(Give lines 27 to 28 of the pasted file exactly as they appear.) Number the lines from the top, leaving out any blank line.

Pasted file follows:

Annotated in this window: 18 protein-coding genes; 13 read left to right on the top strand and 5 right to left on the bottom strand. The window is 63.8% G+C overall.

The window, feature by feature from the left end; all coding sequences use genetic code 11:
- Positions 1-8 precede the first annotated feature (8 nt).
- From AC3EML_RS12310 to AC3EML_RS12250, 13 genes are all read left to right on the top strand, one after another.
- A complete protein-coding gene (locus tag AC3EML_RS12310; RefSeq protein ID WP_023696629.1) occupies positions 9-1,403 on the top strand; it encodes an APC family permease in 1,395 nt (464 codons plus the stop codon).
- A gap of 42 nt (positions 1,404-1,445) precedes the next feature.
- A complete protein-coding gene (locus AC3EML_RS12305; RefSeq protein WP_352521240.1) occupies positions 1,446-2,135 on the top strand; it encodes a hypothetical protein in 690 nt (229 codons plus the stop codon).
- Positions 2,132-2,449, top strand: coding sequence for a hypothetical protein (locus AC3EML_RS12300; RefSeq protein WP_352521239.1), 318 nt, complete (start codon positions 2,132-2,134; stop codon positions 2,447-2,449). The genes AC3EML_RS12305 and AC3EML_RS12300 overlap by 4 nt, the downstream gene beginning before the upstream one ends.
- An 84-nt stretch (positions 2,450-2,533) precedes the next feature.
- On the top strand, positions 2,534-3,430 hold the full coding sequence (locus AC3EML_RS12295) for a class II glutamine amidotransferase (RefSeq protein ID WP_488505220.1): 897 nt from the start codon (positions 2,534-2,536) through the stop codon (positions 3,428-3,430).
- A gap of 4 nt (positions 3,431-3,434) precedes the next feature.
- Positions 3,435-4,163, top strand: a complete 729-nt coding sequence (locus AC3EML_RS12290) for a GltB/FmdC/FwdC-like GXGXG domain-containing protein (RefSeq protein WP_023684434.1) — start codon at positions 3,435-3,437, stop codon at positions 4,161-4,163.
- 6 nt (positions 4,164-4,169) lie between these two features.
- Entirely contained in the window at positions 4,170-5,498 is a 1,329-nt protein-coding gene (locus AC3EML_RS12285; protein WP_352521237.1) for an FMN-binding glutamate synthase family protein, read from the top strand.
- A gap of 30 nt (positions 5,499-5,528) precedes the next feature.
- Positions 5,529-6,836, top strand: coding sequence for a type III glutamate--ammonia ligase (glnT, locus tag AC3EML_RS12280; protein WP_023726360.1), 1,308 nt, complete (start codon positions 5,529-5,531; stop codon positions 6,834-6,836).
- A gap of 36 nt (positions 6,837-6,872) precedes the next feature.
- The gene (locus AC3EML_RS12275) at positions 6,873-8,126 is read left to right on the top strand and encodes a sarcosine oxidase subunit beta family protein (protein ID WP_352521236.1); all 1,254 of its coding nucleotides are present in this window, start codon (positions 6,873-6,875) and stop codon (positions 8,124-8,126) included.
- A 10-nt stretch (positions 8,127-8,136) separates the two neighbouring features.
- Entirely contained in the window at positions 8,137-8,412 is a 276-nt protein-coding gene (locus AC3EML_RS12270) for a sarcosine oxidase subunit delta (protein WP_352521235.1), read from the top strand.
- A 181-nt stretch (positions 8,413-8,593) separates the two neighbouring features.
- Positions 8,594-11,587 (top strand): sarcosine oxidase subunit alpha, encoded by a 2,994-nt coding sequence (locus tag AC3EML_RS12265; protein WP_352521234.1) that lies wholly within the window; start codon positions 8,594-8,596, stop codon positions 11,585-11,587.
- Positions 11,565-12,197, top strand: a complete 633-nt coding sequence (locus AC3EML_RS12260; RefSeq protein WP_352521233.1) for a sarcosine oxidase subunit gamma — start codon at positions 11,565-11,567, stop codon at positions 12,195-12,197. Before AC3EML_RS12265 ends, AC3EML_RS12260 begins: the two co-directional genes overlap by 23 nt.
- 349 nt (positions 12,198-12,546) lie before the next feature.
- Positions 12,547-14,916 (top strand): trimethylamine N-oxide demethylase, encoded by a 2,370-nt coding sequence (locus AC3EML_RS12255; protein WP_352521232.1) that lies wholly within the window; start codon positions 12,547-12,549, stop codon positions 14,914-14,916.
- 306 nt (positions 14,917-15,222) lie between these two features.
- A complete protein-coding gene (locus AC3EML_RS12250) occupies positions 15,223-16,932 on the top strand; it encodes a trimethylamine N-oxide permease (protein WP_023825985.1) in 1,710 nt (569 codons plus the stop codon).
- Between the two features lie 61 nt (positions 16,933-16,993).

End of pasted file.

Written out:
- A complete protein-coding gene (locus AC3EML_RS12250) occupies positions 15,223-16,932 on the top strand; it encodes a trimethylamine N-oxide permease (protein WP_023825985.1) in 1,710 nt (569 codons plus the stop codon).
- Between the two features lie 61 nt (positions 16,933-16,993).